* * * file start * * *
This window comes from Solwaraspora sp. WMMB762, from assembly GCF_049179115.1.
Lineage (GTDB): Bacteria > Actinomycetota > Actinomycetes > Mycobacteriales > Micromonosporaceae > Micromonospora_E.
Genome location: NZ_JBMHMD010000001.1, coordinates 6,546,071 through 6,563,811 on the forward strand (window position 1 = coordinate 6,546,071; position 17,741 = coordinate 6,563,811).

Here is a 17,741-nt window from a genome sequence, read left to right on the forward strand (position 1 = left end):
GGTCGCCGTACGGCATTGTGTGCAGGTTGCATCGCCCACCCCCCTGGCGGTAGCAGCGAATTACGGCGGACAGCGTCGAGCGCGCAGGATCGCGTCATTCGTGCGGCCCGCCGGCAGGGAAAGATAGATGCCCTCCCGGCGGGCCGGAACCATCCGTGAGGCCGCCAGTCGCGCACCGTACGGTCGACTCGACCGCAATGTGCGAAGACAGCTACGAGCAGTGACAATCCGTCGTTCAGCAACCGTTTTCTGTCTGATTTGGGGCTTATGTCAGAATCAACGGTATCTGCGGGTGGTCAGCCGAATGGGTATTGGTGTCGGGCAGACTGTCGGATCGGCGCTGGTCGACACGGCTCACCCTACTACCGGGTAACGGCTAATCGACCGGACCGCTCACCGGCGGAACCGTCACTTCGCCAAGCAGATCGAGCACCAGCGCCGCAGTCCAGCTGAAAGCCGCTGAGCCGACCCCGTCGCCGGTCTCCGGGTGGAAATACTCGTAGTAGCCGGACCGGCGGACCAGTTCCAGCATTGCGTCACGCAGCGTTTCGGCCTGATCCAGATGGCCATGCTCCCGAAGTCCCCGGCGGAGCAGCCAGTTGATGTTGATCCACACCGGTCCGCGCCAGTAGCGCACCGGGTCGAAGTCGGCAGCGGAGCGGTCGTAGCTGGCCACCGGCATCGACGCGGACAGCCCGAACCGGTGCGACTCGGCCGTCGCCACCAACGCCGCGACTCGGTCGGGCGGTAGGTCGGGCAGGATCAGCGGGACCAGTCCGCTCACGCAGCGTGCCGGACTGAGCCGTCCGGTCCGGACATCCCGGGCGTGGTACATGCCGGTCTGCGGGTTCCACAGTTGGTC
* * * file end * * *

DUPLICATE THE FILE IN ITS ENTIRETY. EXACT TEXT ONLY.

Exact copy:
This window comes from Solwaraspora sp. WMMB762, from assembly GCF_049179115.1.
Lineage (GTDB): Bacteria > Actinomycetota > Actinomycetes > Mycobacteriales > Micromonosporaceae > Micromonospora_E.
Genome location: NZ_JBMHMD010000001.1, coordinates 6,546,071 through 6,563,811 on the forward strand (window position 1 = coordinate 6,546,071; position 17,741 = coordinate 6,563,811).

Here is a 17,741-nt window from a genome sequence, read left to right on the forward strand (position 1 = left end):
GGTCGCCGTACGGCATTGTGTGCAGGTTGCATCGCCCACCCCCCTGGCGGTAGCAGCGAATTACGGCGGACAGCGTCGAGCGCGCAGGATCGCGTCATTCGTGCGGCCCGCCGGCAGGGAAAGATAGATGCCCTCCCGGCGGGCCGGAACCATCCGTGAGGCCGCCAGTCGCGCACCGTACGGTCGACTCGACCGCAATGTGCGAAGACAGCTACGAGCAGTGACAATCCGTCGTTCAGCAACCGTTTTCTGTCTGATTTGGGGCTTATGTCAGAATCAACGGTATCTGCGGGTGGTCAGCCGAATGGGTATTGGTGTCGGGCAGACTGTCGGATCGGCGCTGGTCGACACGGCTCACCCTACTACCGGGTAACGGCTAATCGACCGGACCGCTCACCGGCGGAACCGTCACTTCGCCAAGCAGATCGAGCACCAGCGCCGCAGTCCAGCTGAAAGCCGCTGAGCCGACCCCGTCGCCGGTCTCCGGGTGGAAATACTCGTAGTAGCCGGACCGGCGGACCAGTTCCAGCATTGCGTCACGCAGCGTTTCGGCCTGATCCAGATGGCCATGCTCCCGAAGTCCCCGGCGGAGCAGCCAGTTGATGTTGATCCACACCGGTCCGCGCCAGTAGCGCACCGGGTCGAAGTCGGCAGCGGAGCGGTCGTAGCTGGCCACCGGCATCGACGCGGACAGCCCGAACCGGTGCGACTCGGCCGTCGCCACCAACGCCGCGACTCGGTCGGGCGGTAGGTCGGGCAGGATCAGCGGGACCAGTCCGCTCACGCAGCGTGCCGGACTGAGCCGTCCGGTCCGGACATCCCGGGCGTGGTACATGCCGGTCTGCGGGTTCCACAGTTGGTC